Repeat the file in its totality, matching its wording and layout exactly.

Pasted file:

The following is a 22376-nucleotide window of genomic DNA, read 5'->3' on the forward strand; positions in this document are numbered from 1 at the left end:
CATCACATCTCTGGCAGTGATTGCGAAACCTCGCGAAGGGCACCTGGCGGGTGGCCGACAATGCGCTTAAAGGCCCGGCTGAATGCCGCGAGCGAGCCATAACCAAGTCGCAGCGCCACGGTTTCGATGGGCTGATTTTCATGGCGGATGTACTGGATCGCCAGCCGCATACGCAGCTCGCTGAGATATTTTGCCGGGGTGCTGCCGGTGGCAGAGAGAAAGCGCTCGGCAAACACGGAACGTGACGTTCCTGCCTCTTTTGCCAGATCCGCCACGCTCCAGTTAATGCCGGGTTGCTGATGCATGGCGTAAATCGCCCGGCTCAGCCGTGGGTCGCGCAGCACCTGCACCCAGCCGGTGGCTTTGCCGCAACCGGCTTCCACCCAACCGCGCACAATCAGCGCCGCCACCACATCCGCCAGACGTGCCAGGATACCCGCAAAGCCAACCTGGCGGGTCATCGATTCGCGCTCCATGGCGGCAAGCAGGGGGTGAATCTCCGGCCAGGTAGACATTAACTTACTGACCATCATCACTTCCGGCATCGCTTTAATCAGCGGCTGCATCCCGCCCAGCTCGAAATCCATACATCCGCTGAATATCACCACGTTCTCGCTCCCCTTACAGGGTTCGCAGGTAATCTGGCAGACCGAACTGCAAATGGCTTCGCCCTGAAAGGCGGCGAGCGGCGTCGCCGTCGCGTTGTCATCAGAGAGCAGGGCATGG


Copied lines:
The following is a 22376-nucleotide window of genomic DNA, read 5'->3' on the forward strand; positions in this document are numbered from 1 at the left end:
CATCACATCTCTGGCAGTGATTGCGAAACCTCGCGAAGGGCACCTGGCGGGTGGCCGACAATGCGCTTAAAGGCCCGGCTGAATGCCGCGAGCGAGCCATAACCAAGTCGCAGCGCCACGGTTTCGATGGGCTGATTTTCATGGCGGATGTACTGGATCGCCAGCCGCATACGCAGCTCGCTGAGATATTTTGCCGGGGTGCTGCCGGTGGCAGAGAGAAAGCGCTCGGCAAACACGGAACGTGACGTTCCTGCCTCTTTTGCCAGATCCGCCACGCTCCAGTTAATGCCGGGTTGCTGATGCATGGCGTAAATCGCCCGGCTCAGCCGTGGGTCGCGCAGCACCTGCACCCAGCCGGTGGCTTTGCCGCAACCGGCTTCCACCCAACCGCGCACAATCAGCGCCGCCACCACATCCGCCAGACGTGCCAGGATACCCGCAAAGCCAACCTGGCGGGTCATCGATTCGCGCTCCATGGCGGCAAGCAGGGGGTGAATCTCCGGCCAGGTAGACATTAACTTACTGACCATCATCACTTCCGGCATCGCTTTAATCAGCGGCTGCATCCCGCCCAGCTCGAAATCCATACATCCGCTGAATATCACCACGTTCTCGCTCCCCTTACAGGGTTCGCAGGTAATCTGGCAGACCGAACTGCAAATGGCTTCGCCCTGAAAGGCGGCGAGCGGCGTCGCCGTCGCGTTGTCATCAGAGAGCAGGGCATGG